Types Of HDI Material Suitable For Your Application

- May 24, 2016-

Types Of HDI Material Suitable For Your Application

Signal energy loss considerations at high frequencies require PCB materials that have a low Dielectric loss tangent or dissipation factor (Df) and a flatter Df versus frequency response curve. There are four categories of HDI-suitable materials:

Medium speed and loss: Medium speed materials are the most common PCB materials—the FR-4 family. Their dielectric constant (Dk) versus frequency response is not very flat and they have higher dielectric loss. Therefore, their suitability is limited to a few GHz digital/analog applications.

High speed, low loss: High Speed materials have a flatter Dk versus frequency response curve, and have a dielectric loss about half that for medium speed materials. These are suitable for up to ~0 GHz.

High speed, low loss, high signal integrity: These materials also have flatter Dk versus frequency response curves and low dielectric loss, and they also generate less unwanted electrical noise compared to other materials.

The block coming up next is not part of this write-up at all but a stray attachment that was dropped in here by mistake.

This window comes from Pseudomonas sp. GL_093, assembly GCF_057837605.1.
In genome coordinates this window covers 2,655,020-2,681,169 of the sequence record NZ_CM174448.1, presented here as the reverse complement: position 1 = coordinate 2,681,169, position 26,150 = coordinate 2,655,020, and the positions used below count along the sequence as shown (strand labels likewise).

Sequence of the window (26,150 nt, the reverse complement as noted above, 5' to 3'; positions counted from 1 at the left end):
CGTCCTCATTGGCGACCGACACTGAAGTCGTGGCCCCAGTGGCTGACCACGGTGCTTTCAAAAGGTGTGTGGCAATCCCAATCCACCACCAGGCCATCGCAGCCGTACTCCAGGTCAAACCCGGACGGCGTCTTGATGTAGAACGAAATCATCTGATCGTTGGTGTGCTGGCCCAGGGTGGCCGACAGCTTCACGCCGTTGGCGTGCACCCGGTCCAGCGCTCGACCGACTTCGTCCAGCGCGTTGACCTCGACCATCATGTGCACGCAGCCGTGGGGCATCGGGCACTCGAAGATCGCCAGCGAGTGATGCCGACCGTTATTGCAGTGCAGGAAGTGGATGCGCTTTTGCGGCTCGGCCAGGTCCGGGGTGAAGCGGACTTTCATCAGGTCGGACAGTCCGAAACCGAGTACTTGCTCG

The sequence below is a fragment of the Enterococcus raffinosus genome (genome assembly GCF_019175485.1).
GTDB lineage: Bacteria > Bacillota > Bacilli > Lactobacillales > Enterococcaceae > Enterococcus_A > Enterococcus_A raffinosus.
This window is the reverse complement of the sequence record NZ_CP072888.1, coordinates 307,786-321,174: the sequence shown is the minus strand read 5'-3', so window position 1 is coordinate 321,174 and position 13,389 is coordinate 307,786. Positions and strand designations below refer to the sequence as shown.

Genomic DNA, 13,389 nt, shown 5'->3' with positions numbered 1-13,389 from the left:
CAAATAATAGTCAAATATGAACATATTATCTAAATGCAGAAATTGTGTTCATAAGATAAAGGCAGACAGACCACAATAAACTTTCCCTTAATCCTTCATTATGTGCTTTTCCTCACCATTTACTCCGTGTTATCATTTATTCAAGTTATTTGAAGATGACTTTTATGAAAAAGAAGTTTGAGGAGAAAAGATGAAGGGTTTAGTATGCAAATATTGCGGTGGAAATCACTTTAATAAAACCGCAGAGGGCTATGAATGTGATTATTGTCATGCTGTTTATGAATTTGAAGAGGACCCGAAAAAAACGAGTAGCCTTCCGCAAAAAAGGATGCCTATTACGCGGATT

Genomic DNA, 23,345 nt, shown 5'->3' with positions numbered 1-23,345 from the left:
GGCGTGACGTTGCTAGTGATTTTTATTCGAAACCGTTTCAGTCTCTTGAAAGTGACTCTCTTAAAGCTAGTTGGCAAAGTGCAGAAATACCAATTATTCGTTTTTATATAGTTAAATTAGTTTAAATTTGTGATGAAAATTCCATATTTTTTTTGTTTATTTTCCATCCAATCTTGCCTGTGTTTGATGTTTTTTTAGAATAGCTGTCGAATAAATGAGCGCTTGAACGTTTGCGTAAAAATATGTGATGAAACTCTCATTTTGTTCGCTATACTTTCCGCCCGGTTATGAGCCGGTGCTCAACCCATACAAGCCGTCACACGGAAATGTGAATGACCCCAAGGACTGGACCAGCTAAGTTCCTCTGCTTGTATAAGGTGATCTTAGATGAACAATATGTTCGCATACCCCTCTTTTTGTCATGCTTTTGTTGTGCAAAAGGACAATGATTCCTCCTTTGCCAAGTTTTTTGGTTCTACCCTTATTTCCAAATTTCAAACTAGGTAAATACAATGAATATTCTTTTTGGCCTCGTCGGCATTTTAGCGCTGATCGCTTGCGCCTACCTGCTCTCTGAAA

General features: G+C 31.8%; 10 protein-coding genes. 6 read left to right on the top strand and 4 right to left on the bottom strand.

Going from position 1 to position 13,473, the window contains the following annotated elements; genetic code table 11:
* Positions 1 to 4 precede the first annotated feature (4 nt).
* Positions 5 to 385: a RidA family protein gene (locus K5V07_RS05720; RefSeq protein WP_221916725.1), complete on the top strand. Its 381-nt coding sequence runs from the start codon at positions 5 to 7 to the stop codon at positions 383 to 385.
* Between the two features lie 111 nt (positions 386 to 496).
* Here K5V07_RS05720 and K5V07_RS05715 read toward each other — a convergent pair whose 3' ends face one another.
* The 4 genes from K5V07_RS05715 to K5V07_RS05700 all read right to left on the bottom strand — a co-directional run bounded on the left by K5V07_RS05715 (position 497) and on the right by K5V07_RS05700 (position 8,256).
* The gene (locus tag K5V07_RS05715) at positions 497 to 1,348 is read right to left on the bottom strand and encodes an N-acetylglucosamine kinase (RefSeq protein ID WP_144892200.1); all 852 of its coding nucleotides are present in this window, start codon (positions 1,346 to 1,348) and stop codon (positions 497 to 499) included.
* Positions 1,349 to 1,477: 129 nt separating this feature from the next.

High speed, very low loss, high signal integrity, RF and microwave:
Materials for RF/Microwave applications have the flattest Dk versus frequency response and the least dielectric loss. They are suitable for up to ~20 GHz applications.

Be aware that these stackup materials are much harder to process and are not suitable to every HDI stackup. For more information, check out our HDI materials video.

In general, to get better signal transmission performance in very high speed digital applications, use materials with lower Dk, Df, and better SI features. For RF and microwave applications, use materials with the lowest possible Df materials. use lowest Df materials, and when signal attenuation is important, use a low loss high speed material. If crosstalk is an issue, reduce it by using a material with a lower Dk. When working with microelectronic substrates where the PCB size and layout features are small, BT materials are suitable.

Keep in mind these materials are much harder to process and not suitable for every stackup. For more information on HDI stackups, check out our tech talk on HDI manufacturability and cost.

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